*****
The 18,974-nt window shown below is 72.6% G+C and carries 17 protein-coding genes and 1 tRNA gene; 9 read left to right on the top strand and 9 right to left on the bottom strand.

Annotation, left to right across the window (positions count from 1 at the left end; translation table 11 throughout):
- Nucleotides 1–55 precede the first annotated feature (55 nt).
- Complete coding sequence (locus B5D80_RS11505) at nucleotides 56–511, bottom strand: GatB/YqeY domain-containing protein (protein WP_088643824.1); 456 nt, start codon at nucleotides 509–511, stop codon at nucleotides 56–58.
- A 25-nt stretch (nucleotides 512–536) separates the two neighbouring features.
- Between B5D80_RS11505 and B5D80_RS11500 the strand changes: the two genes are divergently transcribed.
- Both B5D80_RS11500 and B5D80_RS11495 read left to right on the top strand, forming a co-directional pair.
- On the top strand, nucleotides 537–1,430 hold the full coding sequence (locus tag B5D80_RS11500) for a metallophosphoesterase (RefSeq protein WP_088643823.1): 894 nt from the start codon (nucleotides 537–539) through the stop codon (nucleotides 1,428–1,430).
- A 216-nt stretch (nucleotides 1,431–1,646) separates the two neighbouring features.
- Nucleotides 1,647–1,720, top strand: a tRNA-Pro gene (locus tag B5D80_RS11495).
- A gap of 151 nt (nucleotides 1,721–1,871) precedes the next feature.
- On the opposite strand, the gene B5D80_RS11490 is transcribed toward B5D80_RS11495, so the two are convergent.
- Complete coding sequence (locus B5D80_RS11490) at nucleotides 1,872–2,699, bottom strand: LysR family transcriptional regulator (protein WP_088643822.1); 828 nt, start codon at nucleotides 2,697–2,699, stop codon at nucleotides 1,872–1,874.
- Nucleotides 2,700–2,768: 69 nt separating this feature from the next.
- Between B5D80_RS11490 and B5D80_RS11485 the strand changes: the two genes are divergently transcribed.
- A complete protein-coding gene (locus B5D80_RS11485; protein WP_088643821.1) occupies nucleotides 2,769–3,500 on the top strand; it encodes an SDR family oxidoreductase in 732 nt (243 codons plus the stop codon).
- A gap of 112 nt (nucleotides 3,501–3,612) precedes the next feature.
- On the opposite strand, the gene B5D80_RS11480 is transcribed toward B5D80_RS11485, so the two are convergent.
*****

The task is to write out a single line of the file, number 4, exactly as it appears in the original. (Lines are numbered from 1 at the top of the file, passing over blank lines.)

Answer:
- Complete coding sequence (locus B5D80_RS11505) at nucleotides 56–511, bottom strand: GatB/YqeY domain-containing protein (protein WP_088643824.1); 456 nt, start codon at nucleotides 509–511, stop codon at nucleotides 56–58.